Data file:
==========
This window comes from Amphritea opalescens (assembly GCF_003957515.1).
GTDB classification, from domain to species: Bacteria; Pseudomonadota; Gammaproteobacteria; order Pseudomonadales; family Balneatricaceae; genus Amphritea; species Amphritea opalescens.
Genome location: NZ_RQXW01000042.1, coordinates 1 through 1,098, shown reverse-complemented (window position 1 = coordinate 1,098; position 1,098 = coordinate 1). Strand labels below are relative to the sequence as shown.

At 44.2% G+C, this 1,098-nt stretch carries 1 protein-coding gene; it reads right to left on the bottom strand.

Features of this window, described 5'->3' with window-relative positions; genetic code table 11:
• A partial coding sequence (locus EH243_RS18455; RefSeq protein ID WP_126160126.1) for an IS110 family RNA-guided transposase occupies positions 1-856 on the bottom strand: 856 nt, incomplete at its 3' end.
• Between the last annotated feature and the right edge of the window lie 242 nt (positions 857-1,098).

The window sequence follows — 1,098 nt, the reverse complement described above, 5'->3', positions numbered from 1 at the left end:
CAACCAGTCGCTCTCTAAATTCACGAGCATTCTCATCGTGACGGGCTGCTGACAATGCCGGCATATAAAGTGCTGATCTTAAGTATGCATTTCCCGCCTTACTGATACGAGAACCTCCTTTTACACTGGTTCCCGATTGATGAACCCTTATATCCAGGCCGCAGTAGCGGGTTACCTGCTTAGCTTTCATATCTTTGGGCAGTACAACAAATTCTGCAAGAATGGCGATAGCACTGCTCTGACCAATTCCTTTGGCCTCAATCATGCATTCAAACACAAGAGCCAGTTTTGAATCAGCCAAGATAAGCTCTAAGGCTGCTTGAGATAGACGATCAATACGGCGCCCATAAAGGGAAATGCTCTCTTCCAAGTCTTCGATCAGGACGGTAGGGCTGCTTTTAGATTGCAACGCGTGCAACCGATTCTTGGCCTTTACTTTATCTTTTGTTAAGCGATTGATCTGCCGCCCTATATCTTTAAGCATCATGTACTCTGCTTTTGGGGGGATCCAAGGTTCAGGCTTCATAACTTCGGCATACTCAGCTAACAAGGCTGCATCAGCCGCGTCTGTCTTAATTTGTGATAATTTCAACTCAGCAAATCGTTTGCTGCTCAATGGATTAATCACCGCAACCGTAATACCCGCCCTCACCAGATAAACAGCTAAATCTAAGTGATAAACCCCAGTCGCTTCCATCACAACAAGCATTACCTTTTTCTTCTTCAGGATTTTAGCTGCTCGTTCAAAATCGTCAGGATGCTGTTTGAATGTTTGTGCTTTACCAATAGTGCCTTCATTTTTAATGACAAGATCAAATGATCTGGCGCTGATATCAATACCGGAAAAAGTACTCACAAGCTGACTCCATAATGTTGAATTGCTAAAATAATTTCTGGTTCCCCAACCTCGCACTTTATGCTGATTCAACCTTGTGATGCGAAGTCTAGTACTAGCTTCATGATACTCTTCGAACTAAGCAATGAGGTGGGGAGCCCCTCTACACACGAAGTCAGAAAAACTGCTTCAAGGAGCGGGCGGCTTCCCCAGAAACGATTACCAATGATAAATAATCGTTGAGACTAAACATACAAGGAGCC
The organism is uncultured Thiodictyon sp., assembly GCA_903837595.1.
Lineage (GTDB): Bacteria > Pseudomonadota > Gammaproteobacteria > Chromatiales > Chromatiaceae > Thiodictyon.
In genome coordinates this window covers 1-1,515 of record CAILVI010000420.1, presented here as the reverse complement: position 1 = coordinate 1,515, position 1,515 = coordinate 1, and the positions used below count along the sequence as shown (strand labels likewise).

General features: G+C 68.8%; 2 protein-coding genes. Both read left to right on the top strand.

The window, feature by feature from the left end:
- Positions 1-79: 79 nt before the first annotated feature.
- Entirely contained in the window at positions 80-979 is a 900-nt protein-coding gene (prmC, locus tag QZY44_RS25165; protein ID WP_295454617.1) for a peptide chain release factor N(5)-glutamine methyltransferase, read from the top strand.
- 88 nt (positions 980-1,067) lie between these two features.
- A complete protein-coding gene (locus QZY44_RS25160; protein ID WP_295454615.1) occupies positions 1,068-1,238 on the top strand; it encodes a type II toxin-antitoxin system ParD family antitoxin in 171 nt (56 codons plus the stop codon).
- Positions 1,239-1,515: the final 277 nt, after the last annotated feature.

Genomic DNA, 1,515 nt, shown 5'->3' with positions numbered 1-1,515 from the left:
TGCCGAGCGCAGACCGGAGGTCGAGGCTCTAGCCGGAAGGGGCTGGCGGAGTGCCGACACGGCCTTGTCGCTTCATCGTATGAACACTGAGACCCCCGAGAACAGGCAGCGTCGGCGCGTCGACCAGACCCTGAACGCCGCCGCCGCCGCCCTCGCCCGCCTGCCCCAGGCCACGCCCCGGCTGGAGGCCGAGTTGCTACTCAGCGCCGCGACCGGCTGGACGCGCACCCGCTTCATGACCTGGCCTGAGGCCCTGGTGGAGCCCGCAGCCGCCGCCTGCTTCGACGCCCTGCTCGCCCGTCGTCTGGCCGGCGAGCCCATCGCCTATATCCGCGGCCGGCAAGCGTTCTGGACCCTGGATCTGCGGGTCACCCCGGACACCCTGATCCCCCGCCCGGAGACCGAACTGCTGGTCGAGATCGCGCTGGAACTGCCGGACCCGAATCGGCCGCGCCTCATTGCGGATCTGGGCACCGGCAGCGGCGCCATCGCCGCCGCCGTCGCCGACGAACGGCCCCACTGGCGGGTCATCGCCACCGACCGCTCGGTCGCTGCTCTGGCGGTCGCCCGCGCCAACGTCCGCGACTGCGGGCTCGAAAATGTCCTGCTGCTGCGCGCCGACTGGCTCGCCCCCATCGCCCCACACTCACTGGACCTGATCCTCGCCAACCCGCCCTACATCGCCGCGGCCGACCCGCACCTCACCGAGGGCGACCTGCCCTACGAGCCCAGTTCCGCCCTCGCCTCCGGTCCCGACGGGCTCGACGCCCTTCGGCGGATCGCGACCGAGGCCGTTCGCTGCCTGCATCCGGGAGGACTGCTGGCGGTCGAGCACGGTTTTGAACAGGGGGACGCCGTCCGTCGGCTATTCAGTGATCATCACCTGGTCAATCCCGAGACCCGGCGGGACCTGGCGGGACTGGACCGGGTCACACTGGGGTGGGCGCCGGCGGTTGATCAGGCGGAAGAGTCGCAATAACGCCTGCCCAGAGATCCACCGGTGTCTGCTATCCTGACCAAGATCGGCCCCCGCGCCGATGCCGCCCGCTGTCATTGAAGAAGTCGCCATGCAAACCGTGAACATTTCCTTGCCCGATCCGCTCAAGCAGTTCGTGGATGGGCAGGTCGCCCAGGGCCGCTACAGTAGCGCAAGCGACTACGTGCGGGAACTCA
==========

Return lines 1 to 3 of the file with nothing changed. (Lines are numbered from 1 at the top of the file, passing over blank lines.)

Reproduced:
This window comes from Amphritea opalescens (assembly GCF_003957515.1).
GTDB classification, from domain to species: Bacteria; Pseudomonadota; Gammaproteobacteria; order Pseudomonadales; family Balneatricaceae; genus Amphritea; species Amphritea opalescens.
Genome location: NZ_RQXW01000042.1, coordinates 1 through 1,098, shown reverse-complemented (window position 1 = coordinate 1,098; position 1,098 = coordinate 1). Strand labels below are relative to the sequence as shown.